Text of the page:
The headline on the press release read: “NetSuite Offers Sage Partners Major Incentives to Begin Growing their Business on the NetSuite Cloud” and I figured, it must be summer. For the last few years, Sage has announced an offer like this. For the last couple of years it was a take away program for salesforce.com customers.
I like NetSuite, they offer a good package of ERP and CRM software delivered as a SaaS service. They’ve made a lot of smart moves in the last couple of years including their IPO (which was not just smart but brilliant) and an apparent decision to move up market from their original SMB focus.
Going after larger companies made sense because I think NetSuite found out that their then target market didn’t have all of the resources — human and financial — needed to implement such an all-encompassing suite of software. Though the product is good, any ERP implementation comes with a great deal of thought work that’s needed to rationalize business processes before automating them. I think some small companies just choke on the effort.
Now it looks like NetSuite is trying to go after the SMB space again, this time with a full court press on Sage’s partners. Just as I like NetSuite I like Sage too. As a company Sage certainly has product and partner issues, but any company does. What’s interesting to me about the NetSuite PR is the hyperbole it exudes.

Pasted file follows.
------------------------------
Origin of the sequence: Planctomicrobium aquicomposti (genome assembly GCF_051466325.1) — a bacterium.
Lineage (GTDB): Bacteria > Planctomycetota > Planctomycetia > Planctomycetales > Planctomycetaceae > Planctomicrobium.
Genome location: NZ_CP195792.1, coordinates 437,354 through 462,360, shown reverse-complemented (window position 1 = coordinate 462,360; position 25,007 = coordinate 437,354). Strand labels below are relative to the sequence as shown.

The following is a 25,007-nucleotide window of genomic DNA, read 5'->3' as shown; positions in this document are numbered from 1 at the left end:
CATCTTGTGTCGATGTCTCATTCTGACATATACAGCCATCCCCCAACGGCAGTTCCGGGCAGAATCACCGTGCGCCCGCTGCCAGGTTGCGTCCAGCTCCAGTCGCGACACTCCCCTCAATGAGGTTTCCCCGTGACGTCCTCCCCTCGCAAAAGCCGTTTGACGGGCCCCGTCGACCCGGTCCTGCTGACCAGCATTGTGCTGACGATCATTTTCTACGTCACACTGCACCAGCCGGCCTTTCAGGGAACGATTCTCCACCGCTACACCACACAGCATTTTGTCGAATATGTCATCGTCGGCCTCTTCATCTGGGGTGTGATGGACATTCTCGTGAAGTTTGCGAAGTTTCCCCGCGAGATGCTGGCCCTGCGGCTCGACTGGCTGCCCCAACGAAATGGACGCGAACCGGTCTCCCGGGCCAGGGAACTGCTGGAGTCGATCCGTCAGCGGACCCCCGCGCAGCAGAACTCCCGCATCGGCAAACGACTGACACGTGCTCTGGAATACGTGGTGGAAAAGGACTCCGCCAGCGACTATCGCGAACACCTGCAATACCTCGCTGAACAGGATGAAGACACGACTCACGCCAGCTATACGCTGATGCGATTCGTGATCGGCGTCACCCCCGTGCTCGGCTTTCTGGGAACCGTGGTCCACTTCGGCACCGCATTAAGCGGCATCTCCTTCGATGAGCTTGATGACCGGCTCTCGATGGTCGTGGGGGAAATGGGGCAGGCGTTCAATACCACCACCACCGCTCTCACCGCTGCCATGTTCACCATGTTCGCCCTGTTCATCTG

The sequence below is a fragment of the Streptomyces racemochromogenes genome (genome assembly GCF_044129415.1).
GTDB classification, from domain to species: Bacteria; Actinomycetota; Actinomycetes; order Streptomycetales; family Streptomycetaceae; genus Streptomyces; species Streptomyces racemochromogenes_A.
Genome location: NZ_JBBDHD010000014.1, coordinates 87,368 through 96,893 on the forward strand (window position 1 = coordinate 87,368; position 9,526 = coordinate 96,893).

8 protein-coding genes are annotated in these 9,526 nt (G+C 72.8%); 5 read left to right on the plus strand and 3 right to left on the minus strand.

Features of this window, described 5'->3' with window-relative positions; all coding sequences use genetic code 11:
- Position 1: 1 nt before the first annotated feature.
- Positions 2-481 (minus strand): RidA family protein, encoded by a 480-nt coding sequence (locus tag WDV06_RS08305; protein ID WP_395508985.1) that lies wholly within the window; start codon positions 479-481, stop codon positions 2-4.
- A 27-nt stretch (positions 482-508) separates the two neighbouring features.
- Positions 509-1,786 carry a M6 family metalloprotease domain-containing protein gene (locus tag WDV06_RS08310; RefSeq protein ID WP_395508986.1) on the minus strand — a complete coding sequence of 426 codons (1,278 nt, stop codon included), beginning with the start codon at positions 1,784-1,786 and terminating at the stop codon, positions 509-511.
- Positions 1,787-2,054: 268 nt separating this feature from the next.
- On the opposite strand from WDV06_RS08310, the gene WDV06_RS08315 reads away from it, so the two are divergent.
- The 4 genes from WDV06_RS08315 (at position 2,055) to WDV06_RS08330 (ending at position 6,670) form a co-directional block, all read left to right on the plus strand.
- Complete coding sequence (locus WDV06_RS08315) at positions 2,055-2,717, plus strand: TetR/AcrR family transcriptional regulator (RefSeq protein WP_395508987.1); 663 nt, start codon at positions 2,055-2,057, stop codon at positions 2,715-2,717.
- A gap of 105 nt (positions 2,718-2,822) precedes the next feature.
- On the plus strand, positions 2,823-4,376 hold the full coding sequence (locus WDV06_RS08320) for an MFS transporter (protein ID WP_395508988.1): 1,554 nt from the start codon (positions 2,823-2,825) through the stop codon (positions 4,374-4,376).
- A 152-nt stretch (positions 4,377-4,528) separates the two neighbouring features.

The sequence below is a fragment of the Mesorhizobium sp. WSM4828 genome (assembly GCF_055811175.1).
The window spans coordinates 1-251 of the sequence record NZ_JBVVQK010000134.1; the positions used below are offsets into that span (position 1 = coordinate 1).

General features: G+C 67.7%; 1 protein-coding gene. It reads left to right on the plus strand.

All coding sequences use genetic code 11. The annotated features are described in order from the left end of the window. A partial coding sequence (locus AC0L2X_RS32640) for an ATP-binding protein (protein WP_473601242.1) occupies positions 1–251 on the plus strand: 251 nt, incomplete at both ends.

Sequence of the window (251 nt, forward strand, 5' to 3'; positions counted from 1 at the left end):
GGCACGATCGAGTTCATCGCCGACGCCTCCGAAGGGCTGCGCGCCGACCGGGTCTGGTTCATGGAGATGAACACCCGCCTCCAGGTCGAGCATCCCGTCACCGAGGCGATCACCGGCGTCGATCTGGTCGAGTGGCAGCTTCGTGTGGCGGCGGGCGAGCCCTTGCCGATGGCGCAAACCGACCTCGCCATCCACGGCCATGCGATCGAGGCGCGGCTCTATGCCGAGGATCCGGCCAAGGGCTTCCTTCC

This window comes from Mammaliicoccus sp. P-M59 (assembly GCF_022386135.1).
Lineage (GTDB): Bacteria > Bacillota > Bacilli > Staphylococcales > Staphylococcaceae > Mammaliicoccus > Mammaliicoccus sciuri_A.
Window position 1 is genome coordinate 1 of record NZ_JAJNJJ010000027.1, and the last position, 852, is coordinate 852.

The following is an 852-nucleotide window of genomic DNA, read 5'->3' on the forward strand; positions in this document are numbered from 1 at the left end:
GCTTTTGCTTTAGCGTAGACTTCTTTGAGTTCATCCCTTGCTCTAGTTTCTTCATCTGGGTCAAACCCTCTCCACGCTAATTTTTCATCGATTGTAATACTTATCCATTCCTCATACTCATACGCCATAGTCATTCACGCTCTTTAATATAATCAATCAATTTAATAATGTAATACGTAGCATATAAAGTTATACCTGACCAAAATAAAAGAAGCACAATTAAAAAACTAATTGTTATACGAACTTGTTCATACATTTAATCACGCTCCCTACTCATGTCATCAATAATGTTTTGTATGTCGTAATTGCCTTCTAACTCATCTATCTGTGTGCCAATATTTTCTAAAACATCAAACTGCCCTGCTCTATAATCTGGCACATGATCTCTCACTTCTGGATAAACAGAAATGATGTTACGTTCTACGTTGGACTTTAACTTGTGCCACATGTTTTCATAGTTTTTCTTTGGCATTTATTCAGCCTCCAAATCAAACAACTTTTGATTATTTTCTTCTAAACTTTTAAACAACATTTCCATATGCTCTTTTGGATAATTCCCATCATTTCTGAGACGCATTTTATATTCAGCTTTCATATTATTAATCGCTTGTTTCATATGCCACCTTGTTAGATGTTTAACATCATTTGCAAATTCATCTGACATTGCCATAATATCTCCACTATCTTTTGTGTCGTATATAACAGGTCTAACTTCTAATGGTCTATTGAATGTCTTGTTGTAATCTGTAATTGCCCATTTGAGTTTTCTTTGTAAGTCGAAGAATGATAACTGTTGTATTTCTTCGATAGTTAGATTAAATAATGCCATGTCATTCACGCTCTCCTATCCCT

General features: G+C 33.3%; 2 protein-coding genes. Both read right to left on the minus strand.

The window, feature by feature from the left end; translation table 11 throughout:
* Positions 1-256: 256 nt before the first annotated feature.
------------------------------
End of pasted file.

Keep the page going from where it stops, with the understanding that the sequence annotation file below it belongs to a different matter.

Though the PR has several quotes from Sage partner take-aways the text is over the top. One paragraph starts with, “NetSuite expects this program will find a warm reception in a Sage channel partner community wracked with fear, uncertainty and doubt about the future of on-premise applications…”
Wracked with fear? Really?
I have to say I used to wonder about Sage too and about when they’d get their SaaS act together. They’ve been late to the party, but not AWOL, they have products, especially in the CRM world. Lately, though, I’ve concluded that Sage might know something about the space that I’ve been missing. It’s a rather conservative market from the perspective of new product adoption.
The obvious success of SaaS in CRM may be enough to move the ERP partners but maybe not. Undoubtedly some will move, the PR is proof of that. But building a successful partner program is something that takes a great deal of investment in time and money. And although NetSuite has been in the partner business for some time already, I think they’ll have to execute very well to make in-roads here. It’s a conservative market and it’s summer. In a recession.
As the Zen master says in an old joke, “We’ll see.”